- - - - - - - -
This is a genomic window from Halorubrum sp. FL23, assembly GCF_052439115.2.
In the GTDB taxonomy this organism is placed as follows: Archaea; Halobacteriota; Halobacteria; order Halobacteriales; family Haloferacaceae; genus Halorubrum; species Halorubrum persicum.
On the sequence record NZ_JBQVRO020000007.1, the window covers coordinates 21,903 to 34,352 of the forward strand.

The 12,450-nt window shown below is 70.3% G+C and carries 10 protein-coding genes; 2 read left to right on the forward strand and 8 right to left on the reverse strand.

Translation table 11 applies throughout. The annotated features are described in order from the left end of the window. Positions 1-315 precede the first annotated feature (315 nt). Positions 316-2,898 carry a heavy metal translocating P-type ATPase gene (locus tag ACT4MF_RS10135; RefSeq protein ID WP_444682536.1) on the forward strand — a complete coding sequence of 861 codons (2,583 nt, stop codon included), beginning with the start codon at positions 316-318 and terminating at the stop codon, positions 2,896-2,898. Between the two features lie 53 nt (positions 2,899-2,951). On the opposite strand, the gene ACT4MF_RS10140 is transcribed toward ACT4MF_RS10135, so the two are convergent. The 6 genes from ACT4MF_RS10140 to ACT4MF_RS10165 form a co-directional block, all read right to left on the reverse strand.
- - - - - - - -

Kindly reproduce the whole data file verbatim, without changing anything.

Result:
This is a genomic window from Halorubrum sp. FL23, assembly GCF_052439115.2.
In the GTDB taxonomy this organism is placed as follows: Archaea; Halobacteriota; Halobacteria; order Halobacteriales; family Haloferacaceae; genus Halorubrum; species Halorubrum persicum.
On the sequence record NZ_JBQVRO020000007.1, the window covers coordinates 21,903 to 34,352 of the forward strand.

The 12,450-nt window shown below is 70.3% G+C and carries 10 protein-coding genes; 2 read left to right on the forward strand and 8 right to left on the reverse strand.

Translation table 11 applies throughout. The annotated features are described in order from the left end of the window. Positions 1-315 precede the first annotated feature (315 nt). Positions 316-2,898 carry a heavy metal translocating P-type ATPase gene (locus tag ACT4MF_RS10135; RefSeq protein ID WP_444682536.1) on the forward strand — a complete coding sequence of 861 codons (2,583 nt, stop codon included), beginning with the start codon at positions 316-318 and terminating at the stop codon, positions 2,896-2,898. Between the two features lie 53 nt (positions 2,899-2,951). On the opposite strand, the gene ACT4MF_RS10140 is transcribed toward ACT4MF_RS10135, so the two are convergent. The 6 genes from ACT4MF_RS10140 to ACT4MF_RS10165 form a co-directional block, all read right to left on the reverse strand.